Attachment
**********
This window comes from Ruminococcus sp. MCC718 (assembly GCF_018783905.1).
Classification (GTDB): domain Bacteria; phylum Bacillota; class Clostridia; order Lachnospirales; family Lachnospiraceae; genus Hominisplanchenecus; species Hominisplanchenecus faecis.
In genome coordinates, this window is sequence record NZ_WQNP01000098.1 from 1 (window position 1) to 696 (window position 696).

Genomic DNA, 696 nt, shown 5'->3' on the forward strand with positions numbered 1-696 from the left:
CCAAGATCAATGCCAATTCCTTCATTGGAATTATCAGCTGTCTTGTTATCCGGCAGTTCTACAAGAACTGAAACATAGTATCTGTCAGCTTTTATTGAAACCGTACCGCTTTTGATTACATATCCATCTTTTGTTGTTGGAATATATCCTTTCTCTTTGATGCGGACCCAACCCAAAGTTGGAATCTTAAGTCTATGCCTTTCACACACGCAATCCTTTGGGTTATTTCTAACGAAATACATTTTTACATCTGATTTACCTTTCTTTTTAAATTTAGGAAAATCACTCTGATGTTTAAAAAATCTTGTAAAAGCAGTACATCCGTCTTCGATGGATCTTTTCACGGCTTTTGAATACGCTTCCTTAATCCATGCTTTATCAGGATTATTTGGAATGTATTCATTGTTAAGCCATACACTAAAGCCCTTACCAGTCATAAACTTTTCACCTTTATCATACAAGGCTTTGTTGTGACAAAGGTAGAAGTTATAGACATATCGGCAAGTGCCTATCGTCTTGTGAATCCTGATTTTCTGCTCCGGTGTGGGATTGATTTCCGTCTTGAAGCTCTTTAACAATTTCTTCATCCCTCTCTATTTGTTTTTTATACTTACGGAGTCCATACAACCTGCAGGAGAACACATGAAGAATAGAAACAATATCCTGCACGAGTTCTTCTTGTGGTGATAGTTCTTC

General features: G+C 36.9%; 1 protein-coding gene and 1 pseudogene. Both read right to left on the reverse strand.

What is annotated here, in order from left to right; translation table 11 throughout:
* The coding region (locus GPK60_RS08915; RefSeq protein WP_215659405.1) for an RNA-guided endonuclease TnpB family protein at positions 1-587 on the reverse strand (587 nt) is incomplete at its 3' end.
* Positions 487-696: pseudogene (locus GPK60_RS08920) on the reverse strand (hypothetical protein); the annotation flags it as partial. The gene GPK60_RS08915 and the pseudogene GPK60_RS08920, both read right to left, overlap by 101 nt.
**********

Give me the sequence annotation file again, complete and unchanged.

This window comes from Ruminococcus sp. MCC718 (assembly GCF_018783905.1).
Classification (GTDB): domain Bacteria; phylum Bacillota; class Clostridia; order Lachnospirales; family Lachnospiraceae; genus Hominisplanchenecus; species Hominisplanchenecus faecis.
In genome coordinates, this window is sequence record NZ_WQNP01000098.1 from 1 (window position 1) to 696 (window position 696).

Genomic DNA, 696 nt, shown 5'->3' on the forward strand with positions numbered 1-696 from the left:
CCAAGATCAATGCCAATTCCTTCATTGGAATTATCAGCTGTCTTGTTATCCGGCAGTTCTACAAGAACTGAAACATAGTATCTGTCAGCTTTTATTGAAACCGTACCGCTTTTGATTACATATCCATCTTTTGTTGTTGGAATATATCCTTTCTCTTTGATGCGGACCCAACCCAAAGTTGGAATCTTAAGTCTATGCCTTTCACACACGCAATCCTTTGGGTTATTTCTAACGAAATACATTTTTACATCTGATTTACCTTTCTTTTTAAATTTAGGAAAATCACTCTGATGTTTAAAAAATCTTGTAAAAGCAGTACATCCGTCTTCGATGGATCTTTTCACGGCTTTTGAATACGCTTCCTTAATCCATGCTTTATCAGGATTATTTGGAATGTATTCATTGTTAAGCCATACACTAAAGCCCTTACCAGTCATAAACTTTTCACCTTTATCATACAAGGCTTTGTTGTGACAAAGGTAGAAGTTATAGACATATCGGCAAGTGCCTATCGTCTTGTGAATCCTGATTTTCTGCTCCGGTGTGGGATTGATTTCCGTCTTGAAGCTCTTTAACAATTTCTTCATCCCTCTCTATTTGTTTTTTATACTTACGGAGTCCATACAACCTGCAGGAGAACACATGAAGAATAGAAACAATATCCTGCACGAGTTCTTCTTGTGGTGATAGTTCTTC

General features: G+C 36.9%; 1 protein-coding gene and 1 pseudogene. Both read right to left on the reverse strand.

What is annotated here, in order from left to right; translation table 11 throughout:
* The coding region (locus GPK60_RS08915; RefSeq protein WP_215659405.1) for an RNA-guided endonuclease TnpB family protein at positions 1-587 on the reverse strand (587 nt) is incomplete at its 3' end.
* Positions 487-696: pseudogene (locus GPK60_RS08920) on the reverse strand (hypothetical protein); the annotation flags it as partial. The gene GPK60_RS08915 and the pseudogene GPK60_RS08920, both read right to left, overlap by 101 nt.